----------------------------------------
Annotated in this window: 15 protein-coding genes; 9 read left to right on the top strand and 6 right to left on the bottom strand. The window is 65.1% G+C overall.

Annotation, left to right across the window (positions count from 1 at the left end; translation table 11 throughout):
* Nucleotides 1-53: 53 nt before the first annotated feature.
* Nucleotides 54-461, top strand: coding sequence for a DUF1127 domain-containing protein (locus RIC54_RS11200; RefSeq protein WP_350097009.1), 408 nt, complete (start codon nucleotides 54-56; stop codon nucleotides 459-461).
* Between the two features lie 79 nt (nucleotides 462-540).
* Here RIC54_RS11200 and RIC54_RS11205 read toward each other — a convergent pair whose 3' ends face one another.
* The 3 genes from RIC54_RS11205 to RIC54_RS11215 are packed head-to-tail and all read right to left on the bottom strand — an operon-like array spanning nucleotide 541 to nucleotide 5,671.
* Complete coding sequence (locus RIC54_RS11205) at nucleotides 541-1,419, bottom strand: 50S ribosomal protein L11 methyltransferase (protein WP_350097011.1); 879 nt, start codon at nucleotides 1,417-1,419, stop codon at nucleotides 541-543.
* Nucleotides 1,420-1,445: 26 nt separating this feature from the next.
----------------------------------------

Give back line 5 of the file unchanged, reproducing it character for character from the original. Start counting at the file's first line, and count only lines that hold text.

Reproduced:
* Between the two features lie 79 nt (nucleotides 462-540).